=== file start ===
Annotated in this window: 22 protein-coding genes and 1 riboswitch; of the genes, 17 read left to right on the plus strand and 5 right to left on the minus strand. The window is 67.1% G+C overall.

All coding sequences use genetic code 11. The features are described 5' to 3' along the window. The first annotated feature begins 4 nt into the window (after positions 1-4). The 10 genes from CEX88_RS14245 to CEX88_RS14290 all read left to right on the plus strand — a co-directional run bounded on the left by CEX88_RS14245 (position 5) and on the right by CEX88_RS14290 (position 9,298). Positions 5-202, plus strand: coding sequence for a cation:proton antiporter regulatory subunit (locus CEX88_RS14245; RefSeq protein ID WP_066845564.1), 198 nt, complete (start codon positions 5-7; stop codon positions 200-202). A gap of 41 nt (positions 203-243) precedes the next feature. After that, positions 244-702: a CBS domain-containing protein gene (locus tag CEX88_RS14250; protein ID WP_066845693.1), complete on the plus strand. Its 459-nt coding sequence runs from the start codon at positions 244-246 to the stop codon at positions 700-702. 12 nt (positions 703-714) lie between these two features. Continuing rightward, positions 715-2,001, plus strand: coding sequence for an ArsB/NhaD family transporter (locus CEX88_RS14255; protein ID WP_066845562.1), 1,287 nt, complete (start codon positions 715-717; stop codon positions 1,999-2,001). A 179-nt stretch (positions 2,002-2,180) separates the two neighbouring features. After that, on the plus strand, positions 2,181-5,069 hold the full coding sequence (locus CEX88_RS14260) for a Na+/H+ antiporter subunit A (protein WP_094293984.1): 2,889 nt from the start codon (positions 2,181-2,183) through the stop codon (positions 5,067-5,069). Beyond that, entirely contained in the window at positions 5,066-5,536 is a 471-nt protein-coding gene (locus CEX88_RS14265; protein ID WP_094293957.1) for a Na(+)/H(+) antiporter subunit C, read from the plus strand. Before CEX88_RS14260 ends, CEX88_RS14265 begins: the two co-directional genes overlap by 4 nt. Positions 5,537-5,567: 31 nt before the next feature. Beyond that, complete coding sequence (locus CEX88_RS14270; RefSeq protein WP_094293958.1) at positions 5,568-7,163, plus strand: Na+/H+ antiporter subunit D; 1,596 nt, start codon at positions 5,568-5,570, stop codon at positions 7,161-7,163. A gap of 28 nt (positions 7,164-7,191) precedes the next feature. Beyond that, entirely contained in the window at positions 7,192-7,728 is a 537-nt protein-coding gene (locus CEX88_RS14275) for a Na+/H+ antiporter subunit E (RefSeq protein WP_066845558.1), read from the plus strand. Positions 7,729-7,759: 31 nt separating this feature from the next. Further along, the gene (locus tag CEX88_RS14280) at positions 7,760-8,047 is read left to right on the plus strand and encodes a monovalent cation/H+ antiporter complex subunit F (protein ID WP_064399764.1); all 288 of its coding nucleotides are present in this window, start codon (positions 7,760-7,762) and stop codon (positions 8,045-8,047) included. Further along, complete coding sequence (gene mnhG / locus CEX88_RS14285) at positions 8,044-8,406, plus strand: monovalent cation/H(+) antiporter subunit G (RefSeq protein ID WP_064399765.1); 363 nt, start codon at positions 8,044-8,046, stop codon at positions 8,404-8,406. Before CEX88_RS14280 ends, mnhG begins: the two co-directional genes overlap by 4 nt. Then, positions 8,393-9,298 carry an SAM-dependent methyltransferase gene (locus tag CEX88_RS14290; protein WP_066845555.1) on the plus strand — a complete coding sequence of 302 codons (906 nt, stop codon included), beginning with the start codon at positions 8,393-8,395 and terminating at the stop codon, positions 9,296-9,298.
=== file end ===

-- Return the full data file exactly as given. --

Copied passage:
Annotated in this window: 22 protein-coding genes and 1 riboswitch; of the genes, 17 read left to right on the plus strand and 5 right to left on the minus strand. The window is 67.1% G+C overall.

All coding sequences use genetic code 11. The features are described 5' to 3' along the window. The first annotated feature begins 4 nt into the window (after positions 1-4). The 10 genes from CEX88_RS14245 to CEX88_RS14290 all read left to right on the plus strand — a co-directional run bounded on the left by CEX88_RS14245 (position 5) and on the right by CEX88_RS14290 (position 9,298). Positions 5-202, plus strand: coding sequence for a cation:proton antiporter regulatory subunit (locus CEX88_RS14245; RefSeq protein ID WP_066845564.1), 198 nt, complete (start codon positions 5-7; stop codon positions 200-202). A gap of 41 nt (positions 203-243) precedes the next feature. After that, positions 244-702: a CBS domain-containing protein gene (locus tag CEX88_RS14250; protein ID WP_066845693.1), complete on the plus strand. Its 459-nt coding sequence runs from the start codon at positions 244-246 to the stop codon at positions 700-702. 12 nt (positions 703-714) lie between these two features. Continuing rightward, positions 715-2,001, plus strand: coding sequence for an ArsB/NhaD family transporter (locus CEX88_RS14255; protein ID WP_066845562.1), 1,287 nt, complete (start codon positions 715-717; stop codon positions 1,999-2,001). A 179-nt stretch (positions 2,002-2,180) separates the two neighbouring features. After that, on the plus strand, positions 2,181-5,069 hold the full coding sequence (locus CEX88_RS14260) for a Na+/H+ antiporter subunit A (protein WP_094293984.1): 2,889 nt from the start codon (positions 2,181-2,183) through the stop codon (positions 5,067-5,069). Beyond that, entirely contained in the window at positions 5,066-5,536 is a 471-nt protein-coding gene (locus CEX88_RS14265; protein ID WP_094293957.1) for a Na(+)/H(+) antiporter subunit C, read from the plus strand. Before CEX88_RS14260 ends, CEX88_RS14265 begins: the two co-directional genes overlap by 4 nt. Positions 5,537-5,567: 31 nt before the next feature. Beyond that, complete coding sequence (locus CEX88_RS14270; RefSeq protein WP_094293958.1) at positions 5,568-7,163, plus strand: Na+/H+ antiporter subunit D; 1,596 nt, start codon at positions 5,568-5,570, stop codon at positions 7,161-7,163. A gap of 28 nt (positions 7,164-7,191) precedes the next feature. Beyond that, entirely contained in the window at positions 7,192-7,728 is a 537-nt protein-coding gene (locus CEX88_RS14275) for a Na+/H+ antiporter subunit E (RefSeq protein WP_066845558.1), read from the plus strand. Positions 7,729-7,759: 31 nt separating this feature from the next. Further along, the gene (locus tag CEX88_RS14280) at positions 7,760-8,047 is read left to right on the plus strand and encodes a monovalent cation/H+ antiporter complex subunit F (protein ID WP_064399764.1); all 288 of its coding nucleotides are present in this window, start codon (positions 7,760-7,762) and stop codon (positions 8,045-8,047) included. Further along, complete coding sequence (gene mnhG / locus CEX88_RS14285) at positions 8,044-8,406, plus strand: monovalent cation/H(+) antiporter subunit G (RefSeq protein ID WP_064399765.1); 363 nt, start codon at positions 8,044-8,046, stop codon at positions 8,404-8,406. Before CEX88_RS14280 ends, mnhG begins: the two co-directional genes overlap by 4 nt. Then, positions 8,393-9,298 carry an SAM-dependent methyltransferase gene (locus tag CEX88_RS14290; protein WP_066845555.1) on the plus strand — a complete coding sequence of 302 codons (906 nt, stop codon included), beginning with the start codon at positions 8,393-8,395 and terminating at the stop codon, positions 9,296-9,298.